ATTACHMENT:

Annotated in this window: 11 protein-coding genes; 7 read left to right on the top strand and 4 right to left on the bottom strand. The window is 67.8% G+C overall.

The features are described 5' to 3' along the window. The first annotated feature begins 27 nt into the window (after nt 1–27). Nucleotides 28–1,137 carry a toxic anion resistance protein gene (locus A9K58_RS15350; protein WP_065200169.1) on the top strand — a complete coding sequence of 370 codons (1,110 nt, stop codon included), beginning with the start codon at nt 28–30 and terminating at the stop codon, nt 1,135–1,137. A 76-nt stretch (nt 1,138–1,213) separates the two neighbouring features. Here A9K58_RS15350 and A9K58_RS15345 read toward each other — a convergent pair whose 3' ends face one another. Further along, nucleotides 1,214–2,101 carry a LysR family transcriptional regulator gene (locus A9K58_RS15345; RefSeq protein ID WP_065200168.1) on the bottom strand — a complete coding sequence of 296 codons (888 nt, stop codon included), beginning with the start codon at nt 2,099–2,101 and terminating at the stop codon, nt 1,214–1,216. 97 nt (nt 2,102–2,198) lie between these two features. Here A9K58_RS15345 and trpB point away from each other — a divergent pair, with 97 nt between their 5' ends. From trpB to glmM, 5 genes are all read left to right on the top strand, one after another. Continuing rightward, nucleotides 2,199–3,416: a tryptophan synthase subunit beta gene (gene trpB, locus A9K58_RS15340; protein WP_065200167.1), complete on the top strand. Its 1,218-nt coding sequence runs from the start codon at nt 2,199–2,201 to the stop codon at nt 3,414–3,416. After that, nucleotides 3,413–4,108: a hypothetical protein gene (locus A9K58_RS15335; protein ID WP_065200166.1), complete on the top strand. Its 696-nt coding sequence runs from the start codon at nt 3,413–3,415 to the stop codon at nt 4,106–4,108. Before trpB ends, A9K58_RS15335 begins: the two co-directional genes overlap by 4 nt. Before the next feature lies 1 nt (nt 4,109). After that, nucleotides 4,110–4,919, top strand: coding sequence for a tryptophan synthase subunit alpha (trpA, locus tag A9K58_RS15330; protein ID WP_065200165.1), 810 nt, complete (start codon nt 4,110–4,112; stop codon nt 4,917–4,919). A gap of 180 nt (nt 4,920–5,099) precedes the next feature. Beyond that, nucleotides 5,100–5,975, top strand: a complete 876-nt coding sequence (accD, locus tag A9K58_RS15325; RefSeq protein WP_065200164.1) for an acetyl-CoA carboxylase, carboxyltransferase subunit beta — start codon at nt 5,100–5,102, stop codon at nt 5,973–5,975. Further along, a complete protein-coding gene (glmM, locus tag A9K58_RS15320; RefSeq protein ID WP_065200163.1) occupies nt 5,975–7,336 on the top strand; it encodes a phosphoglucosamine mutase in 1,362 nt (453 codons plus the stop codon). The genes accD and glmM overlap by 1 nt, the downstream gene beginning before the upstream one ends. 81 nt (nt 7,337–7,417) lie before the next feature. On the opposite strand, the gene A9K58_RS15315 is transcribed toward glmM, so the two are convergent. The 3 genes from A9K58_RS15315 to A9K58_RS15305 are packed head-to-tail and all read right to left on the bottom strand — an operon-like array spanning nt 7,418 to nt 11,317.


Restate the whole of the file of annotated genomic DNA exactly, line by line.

Annotated in this window: 11 protein-coding genes; 7 read left to right on the top strand and 4 right to left on the bottom strand. The window is 67.8% G+C overall.

The features are described 5' to 3' along the window. The first annotated feature begins 27 nt into the window (after nt 1–27). Nucleotides 28–1,137 carry a toxic anion resistance protein gene (locus A9K58_RS15350; protein WP_065200169.1) on the top strand — a complete coding sequence of 370 codons (1,110 nt, stop codon included), beginning with the start codon at nt 28–30 and terminating at the stop codon, nt 1,135–1,137. A 76-nt stretch (nt 1,138–1,213) separates the two neighbouring features. Here A9K58_RS15350 and A9K58_RS15345 read toward each other — a convergent pair whose 3' ends face one another. Further along, nucleotides 1,214–2,101 carry a LysR family transcriptional regulator gene (locus A9K58_RS15345; RefSeq protein ID WP_065200168.1) on the bottom strand — a complete coding sequence of 296 codons (888 nt, stop codon included), beginning with the start codon at nt 2,099–2,101 and terminating at the stop codon, nt 1,214–1,216. 97 nt (nt 2,102–2,198) lie between these two features. Here A9K58_RS15345 and trpB point away from each other — a divergent pair, with 97 nt between their 5' ends. From trpB to glmM, 5 genes are all read left to right on the top strand, one after another. Continuing rightward, nucleotides 2,199–3,416: a tryptophan synthase subunit beta gene (gene trpB, locus A9K58_RS15340; protein WP_065200167.1), complete on the top strand. Its 1,218-nt coding sequence runs from the start codon at nt 2,199–2,201 to the stop codon at nt 3,414–3,416. After that, nucleotides 3,413–4,108: a hypothetical protein gene (locus A9K58_RS15335; protein ID WP_065200166.1), complete on the top strand. Its 696-nt coding sequence runs from the start codon at nt 3,413–3,415 to the stop codon at nt 4,106–4,108. Before trpB ends, A9K58_RS15335 begins: the two co-directional genes overlap by 4 nt. Before the next feature lies 1 nt (nt 4,109). After that, nucleotides 4,110–4,919, top strand: coding sequence for a tryptophan synthase subunit alpha (trpA, locus tag A9K58_RS15330; protein ID WP_065200165.1), 810 nt, complete (start codon nt 4,110–4,112; stop codon nt 4,917–4,919). A gap of 180 nt (nt 4,920–5,099) precedes the next feature. Beyond that, nucleotides 5,100–5,975, top strand: a complete 876-nt coding sequence (accD, locus tag A9K58_RS15325; RefSeq protein WP_065200164.1) for an acetyl-CoA carboxylase, carboxyltransferase subunit beta — start codon at nt 5,100–5,102, stop codon at nt 5,973–5,975. Further along, a complete protein-coding gene (glmM, locus tag A9K58_RS15320; RefSeq protein ID WP_065200163.1) occupies nt 5,975–7,336 on the top strand; it encodes a phosphoglucosamine mutase in 1,362 nt (453 codons plus the stop codon). The genes accD and glmM overlap by 1 nt, the downstream gene beginning before the upstream one ends. 81 nt (nt 7,337–7,417) lie before the next feature. On the opposite strand, the gene A9K58_RS15315 is transcribed toward glmM, so the two are convergent. The 3 genes from A9K58_RS15315 to A9K58_RS15305 are packed head-to-tail and all read right to left on the bottom strand — an operon-like array spanning nt 7,418 to nt 11,317.